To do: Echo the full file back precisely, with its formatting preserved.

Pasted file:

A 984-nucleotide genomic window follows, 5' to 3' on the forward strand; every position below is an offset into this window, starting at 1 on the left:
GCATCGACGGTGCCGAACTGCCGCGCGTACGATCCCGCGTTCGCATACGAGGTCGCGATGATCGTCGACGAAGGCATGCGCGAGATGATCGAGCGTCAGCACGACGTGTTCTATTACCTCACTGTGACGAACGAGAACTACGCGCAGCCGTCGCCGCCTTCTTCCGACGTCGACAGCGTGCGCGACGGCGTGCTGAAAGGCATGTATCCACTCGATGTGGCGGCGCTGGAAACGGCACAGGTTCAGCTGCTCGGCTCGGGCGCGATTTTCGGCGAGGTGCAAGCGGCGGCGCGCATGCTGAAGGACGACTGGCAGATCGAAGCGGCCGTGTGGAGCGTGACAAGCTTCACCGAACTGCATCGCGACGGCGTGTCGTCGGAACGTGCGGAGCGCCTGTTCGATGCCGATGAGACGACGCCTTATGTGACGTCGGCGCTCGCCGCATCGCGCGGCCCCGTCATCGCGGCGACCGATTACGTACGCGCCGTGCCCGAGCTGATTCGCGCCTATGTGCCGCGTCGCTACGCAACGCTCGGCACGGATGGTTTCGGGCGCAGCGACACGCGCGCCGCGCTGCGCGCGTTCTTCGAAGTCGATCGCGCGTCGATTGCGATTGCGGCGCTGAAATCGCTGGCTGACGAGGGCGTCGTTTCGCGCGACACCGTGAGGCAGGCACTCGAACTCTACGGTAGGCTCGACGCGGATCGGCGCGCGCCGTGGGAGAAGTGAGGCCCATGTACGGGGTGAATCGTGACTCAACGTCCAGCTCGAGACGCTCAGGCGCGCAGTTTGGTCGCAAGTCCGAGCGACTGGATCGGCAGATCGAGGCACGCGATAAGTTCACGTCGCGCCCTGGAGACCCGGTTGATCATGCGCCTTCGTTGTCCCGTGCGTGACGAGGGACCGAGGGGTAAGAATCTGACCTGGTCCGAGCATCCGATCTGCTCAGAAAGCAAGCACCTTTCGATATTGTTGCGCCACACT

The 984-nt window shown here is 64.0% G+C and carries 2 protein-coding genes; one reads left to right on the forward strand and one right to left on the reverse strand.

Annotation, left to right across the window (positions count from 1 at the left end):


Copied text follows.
A 984-nucleotide genomic window follows, 5' to 3' on the forward strand; every position below is an offset into this window, starting at 1 on the left:
GCATCGACGGTGCCGAACTGCCGCGCGTACGATCCCGCGTTCGCATACGAGGTCGCGATGATCGTCGACGAAGGCATGCGCGAGATGATCGAGCGTCAGCACGACGTGTTCTATTACCTCACTGTGACGAACGAGAACTACGCGCAGCCGTCGCCGCCTTCTTCCGACGTCGACAGCGTGCGCGACGGCGTGCTGAAAGGCATGTATCCACTCGATGTGGCGGCGCTGGAAACGGCACAGGTTCAGCTGCTCGGCTCGGGCGCGATTTTCGGCGAGGTGCAAGCGGCGGCGCGCATGCTGAAGGACGACTGGCAGATCGAAGCGGCCGTGTGGAGCGTGACAAGCTTCACCGAACTGCATCGCGACGGCGTGTCGTCGGAACGTGCGGAGCGCCTGTTCGATGCCGATGAGACGACGCCTTATGTGACGTCGGCGCTCGCCGCATCGCGCGGCCCCGTCATCGCGGCGACCGATTACGTACGCGCCGTGCCCGAGCTGATTCGCGCCTATGTGCCGCGTCGCTACGCAACGCTCGGCACGGATGGTTTCGGGCGCAGCGACACGCGCGCCGCGCTGCGCGCGTTCTTCGAAGTCGATCGCGCGTCGATTGCGATTGCGGCGCTGAAATCGCTGGCTGACGAGGGCGTCGTTTCGCGCGACACCGTGAGGCAGGCACTCGAACTCTACGGTAGGCTCGACGCGGATCGGCGCGCGCCGTGGGAGAAGTGAGGCCCATGTACGGGGTGAATCGTGACTCAACGTCCAGCTCGAGACGCTCAGGCGCGCAGTTTGGTCGCAAGTCCGAGCGACTGGATCGGCAGATCGAGGCACGCGATAAGTTCACGTCGCGCCCTGGAGACCCGGTTGATCATGCGCCTTCGTTGTCCCGTGCGTGACGAGGGACCGAGGGGTAAGAATCTGACCTGGTCCGAGCATCCGATCTGCTCAGAAAGCAAGCACCTTTCGATATTGTTGCGCCACACT

The 984-nt window shown here is 64.0% G+C and carries 2 protein-coding genes; one reads left to right on the forward strand and one right to left on the reverse strand.

Annotation, left to right across the window (positions count from 1 at the left end):